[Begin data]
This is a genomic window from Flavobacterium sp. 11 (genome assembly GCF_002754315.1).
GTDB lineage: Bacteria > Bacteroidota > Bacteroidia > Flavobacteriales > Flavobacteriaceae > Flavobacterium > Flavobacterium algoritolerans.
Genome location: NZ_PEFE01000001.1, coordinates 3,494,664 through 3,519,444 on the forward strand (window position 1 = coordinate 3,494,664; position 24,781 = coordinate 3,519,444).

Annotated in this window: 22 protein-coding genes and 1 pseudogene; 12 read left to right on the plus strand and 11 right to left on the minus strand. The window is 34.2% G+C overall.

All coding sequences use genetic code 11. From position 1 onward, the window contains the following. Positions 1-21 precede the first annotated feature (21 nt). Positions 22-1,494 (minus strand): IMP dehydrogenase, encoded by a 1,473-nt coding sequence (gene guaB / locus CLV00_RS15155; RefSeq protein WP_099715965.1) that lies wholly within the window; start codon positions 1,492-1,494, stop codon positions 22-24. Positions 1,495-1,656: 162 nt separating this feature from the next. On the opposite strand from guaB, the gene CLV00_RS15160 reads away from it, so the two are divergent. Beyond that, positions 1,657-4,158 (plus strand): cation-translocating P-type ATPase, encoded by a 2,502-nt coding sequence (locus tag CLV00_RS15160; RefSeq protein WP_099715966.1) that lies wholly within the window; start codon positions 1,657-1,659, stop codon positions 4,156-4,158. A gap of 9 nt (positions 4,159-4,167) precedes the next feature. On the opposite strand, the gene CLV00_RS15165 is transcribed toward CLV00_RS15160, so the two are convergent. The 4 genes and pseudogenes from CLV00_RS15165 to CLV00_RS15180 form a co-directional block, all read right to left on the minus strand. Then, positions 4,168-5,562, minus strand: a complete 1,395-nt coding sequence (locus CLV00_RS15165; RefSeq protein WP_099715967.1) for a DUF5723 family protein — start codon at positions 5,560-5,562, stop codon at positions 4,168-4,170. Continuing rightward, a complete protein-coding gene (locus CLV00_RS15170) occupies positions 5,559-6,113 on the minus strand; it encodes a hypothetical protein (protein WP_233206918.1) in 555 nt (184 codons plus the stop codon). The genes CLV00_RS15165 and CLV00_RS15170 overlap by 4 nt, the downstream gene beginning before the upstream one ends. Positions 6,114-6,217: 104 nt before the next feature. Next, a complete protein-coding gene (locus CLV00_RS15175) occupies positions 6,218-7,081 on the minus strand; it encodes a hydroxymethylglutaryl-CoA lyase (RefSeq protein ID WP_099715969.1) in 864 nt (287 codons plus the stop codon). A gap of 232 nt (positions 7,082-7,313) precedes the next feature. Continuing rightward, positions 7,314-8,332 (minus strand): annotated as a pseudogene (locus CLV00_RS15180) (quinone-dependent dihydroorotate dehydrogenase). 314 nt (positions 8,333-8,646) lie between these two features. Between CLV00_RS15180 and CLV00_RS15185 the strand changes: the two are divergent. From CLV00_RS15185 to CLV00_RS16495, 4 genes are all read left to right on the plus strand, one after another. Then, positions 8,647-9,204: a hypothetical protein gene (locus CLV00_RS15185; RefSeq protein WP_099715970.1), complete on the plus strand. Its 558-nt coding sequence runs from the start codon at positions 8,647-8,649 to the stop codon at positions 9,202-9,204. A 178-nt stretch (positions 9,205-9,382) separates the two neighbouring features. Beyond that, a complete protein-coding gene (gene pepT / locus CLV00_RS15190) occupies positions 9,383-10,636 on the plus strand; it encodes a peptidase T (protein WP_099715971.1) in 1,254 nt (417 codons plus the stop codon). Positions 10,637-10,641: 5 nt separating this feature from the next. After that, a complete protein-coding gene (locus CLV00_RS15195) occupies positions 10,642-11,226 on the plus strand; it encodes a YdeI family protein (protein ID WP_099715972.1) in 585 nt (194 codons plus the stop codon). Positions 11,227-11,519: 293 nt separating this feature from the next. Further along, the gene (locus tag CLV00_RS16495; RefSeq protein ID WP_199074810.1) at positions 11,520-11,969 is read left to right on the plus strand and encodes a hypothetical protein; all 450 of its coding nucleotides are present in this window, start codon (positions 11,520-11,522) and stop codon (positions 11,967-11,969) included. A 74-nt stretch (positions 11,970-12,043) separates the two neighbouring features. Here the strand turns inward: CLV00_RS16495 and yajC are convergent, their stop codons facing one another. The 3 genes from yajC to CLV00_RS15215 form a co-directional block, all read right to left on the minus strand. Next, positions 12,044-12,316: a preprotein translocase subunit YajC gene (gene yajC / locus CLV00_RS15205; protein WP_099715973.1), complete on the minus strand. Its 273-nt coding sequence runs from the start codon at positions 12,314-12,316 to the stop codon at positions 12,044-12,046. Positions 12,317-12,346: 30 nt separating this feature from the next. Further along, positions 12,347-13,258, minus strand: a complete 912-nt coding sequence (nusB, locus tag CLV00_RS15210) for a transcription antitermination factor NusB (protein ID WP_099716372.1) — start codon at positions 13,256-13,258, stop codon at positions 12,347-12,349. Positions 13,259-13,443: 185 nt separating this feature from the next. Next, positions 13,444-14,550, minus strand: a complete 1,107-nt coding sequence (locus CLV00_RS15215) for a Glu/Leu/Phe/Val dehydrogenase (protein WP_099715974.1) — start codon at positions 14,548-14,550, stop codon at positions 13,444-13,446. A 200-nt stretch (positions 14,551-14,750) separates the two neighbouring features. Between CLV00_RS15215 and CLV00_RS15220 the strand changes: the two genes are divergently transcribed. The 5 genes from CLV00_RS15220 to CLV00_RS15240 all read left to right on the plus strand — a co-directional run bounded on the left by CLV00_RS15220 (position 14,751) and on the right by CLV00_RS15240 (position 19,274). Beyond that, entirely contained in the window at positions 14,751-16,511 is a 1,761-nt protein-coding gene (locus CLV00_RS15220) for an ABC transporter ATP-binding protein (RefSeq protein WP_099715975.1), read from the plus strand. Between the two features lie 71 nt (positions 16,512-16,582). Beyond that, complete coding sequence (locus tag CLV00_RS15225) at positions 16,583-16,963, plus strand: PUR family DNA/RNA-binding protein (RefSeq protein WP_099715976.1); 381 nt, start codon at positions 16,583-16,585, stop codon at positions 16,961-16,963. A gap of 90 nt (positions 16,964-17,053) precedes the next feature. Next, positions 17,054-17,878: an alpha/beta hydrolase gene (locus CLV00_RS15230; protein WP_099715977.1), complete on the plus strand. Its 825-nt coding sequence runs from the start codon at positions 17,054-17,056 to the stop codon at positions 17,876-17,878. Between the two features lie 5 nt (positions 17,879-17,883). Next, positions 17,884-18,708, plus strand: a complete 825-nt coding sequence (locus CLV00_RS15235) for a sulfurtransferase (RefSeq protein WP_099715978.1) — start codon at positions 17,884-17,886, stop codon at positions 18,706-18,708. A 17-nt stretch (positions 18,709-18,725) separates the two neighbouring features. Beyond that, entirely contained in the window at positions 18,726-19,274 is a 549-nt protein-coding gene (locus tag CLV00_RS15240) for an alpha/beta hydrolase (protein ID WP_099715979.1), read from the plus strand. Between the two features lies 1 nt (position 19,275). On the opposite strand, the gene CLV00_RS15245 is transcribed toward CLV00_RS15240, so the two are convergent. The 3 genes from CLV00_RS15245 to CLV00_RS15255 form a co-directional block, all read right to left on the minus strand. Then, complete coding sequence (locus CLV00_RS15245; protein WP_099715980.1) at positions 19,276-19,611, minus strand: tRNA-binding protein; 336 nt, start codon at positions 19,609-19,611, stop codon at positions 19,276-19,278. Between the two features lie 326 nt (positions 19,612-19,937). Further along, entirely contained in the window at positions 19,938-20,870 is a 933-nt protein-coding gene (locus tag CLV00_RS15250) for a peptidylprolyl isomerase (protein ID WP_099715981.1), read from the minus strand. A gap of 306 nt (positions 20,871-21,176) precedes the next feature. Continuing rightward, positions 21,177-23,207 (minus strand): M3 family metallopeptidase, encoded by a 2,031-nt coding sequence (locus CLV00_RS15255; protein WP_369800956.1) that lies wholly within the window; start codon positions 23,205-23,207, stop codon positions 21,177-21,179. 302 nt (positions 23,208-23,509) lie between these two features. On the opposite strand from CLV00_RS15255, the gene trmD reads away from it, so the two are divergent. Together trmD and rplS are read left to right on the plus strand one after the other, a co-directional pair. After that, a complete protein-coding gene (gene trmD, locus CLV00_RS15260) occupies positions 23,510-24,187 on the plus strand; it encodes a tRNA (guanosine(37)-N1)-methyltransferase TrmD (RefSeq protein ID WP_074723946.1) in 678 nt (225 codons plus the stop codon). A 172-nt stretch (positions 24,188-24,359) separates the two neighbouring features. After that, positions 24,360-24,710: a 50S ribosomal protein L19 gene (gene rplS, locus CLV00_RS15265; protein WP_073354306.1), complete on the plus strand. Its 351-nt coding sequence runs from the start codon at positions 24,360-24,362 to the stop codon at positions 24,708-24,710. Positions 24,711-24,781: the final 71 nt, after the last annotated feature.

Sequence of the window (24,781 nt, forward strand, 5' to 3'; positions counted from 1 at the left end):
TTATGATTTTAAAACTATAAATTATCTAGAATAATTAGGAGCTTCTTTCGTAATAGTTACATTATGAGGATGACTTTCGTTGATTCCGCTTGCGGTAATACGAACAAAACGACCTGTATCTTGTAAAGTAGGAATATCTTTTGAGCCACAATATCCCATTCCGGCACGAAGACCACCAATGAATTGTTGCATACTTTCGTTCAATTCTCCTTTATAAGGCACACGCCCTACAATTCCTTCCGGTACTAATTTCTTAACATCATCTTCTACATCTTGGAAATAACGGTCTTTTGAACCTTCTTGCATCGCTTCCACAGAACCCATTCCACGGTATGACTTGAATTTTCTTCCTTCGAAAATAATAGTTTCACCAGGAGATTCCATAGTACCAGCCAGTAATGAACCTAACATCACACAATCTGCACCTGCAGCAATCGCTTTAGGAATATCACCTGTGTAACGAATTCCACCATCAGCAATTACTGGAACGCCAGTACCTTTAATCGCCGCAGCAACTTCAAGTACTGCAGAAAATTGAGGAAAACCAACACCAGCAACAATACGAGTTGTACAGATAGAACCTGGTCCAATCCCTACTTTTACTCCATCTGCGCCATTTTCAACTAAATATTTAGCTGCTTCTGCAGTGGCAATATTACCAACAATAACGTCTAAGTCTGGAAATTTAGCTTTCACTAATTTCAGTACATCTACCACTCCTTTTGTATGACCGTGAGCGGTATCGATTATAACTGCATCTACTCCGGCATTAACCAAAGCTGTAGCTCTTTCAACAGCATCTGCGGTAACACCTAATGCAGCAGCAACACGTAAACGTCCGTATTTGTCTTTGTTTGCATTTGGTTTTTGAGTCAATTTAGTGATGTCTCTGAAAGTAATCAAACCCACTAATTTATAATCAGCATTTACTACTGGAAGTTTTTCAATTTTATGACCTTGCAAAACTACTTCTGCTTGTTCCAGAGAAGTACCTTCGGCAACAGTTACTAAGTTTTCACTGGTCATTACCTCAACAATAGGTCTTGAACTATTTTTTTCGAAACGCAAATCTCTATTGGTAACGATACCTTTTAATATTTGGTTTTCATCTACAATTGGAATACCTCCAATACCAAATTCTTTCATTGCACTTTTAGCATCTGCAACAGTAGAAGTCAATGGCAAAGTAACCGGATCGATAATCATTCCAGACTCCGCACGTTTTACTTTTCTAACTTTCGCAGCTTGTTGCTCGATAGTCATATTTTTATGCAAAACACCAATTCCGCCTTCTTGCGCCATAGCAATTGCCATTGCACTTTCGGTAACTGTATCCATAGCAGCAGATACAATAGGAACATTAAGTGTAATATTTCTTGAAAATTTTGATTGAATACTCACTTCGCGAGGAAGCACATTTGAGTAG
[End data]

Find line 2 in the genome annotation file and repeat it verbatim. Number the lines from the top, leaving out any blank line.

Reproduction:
GTDB lineage: Bacteria > Bacteroidota > Bacteroidia > Flavobacteriales > Flavobacteriaceae > Flavobacterium > Flavobacterium algoritolerans.